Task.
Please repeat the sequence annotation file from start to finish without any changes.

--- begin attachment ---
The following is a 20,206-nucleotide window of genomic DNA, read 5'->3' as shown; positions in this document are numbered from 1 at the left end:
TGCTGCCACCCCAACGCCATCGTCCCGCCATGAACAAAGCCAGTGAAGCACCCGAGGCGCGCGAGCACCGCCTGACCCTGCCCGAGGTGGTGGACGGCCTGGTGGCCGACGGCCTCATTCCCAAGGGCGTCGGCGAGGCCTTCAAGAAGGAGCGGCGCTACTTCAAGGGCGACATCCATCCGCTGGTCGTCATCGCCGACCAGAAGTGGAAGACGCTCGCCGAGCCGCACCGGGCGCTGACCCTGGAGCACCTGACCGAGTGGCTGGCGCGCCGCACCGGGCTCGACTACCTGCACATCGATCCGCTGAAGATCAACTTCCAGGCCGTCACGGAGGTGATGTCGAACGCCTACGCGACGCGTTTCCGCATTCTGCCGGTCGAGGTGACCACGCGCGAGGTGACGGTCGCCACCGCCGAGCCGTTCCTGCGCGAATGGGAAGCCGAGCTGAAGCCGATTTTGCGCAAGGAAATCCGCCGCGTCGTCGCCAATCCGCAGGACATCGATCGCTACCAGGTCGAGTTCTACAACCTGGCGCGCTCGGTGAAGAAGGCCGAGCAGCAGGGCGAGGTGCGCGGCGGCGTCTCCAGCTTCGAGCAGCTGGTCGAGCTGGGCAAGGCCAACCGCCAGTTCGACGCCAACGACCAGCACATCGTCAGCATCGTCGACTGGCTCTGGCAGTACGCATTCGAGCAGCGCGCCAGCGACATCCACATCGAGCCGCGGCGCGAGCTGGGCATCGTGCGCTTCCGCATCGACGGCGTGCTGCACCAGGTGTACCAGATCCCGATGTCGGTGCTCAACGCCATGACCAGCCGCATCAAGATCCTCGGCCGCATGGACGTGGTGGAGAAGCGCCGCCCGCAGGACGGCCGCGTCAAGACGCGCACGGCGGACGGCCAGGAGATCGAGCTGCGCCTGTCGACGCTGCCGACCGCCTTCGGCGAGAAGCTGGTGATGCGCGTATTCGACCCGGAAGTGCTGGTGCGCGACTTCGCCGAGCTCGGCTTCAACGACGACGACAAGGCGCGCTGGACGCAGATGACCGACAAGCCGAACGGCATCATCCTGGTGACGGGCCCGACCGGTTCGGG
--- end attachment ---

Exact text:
The following is a 20,206-nucleotide window of genomic DNA, read 5'->3' as shown; positions in this document are numbered from 1 at the left end:
TGCTGCCACCCCAACGCCATCGTCCCGCCATGAACAAAGCCAGTGAAGCACCCGAGGCGCGCGAGCACCGCCTGACCCTGCCCGAGGTGGTGGACGGCCTGGTGGCCGACGGCCTCATTCCCAAGGGCGTCGGCGAGGCCTTCAAGAAGGAGCGGCGCTACTTCAAGGGCGACATCCATCCGCTGGTCGTCATCGCCGACCAGAAGTGGAAGACGCTCGCCGAGCCGCACCGGGCGCTGACCCTGGAGCACCTGACCGAGTGGCTGGCGCGCCGCACCGGGCTCGACTACCTGCACATCGATCCGCTGAAGATCAACTTCCAGGCCGTCACGGAGGTGATGTCGAACGCCTACGCGACGCGTTTCCGCATTCTGCCGGTCGAGGTGACCACGCGCGAGGTGACGGTCGCCACCGCCGAGCCGTTCCTGCGCGAATGGGAAGCCGAGCTGAAGCCGATTTTGCGCAAGGAAATCCGCCGCGTCGTCGCCAATCCGCAGGACATCGATCGCTACCAGGTCGAGTTCTACAACCTGGCGCGCTCGGTGAAGAAGGCCGAGCAGCAGGGCGAGGTGCGCGGCGGCGTCTCCAGCTTCGAGCAGCTGGTCGAGCTGGGCAAGGCCAACCGCCAGTTCGACGCCAACGACCAGCACATCGTCAGCATCGTCGACTGGCTCTGGCAGTACGCATTCGAGCAGCGCGCCAGCGACATCCACATCGAGCCGCGGCGCGAGCTGGGCATCGTGCGCTTCCGCATCGACGGCGTGCTGCACCAGGTGTACCAGATCCCGATGTCGGTGCTCAACGCCATGACCAGCCGCATCAAGATCCTCGGCCGCATGGACGTGGTGGAGAAGCGCCGCCCGCAGGACGGCCGCGTCAAGACGCGCACGGCGGACGGCCAGGAGATCGAGCTGCGCCTGTCGACGCTGCCGACCGCCTTCGGCGAGAAGCTGGTGATGCGCGTATTCGACCCGGAAGTGCTGGTGCGCGACTTCGCCGAGCTCGGCTTCAACGACGACGACAAGGCGCGCTGGACGCAGATGACCGACAAGCCGAACGGCATCATCCTGGTGACGGGCCCGACCGGTTCGGG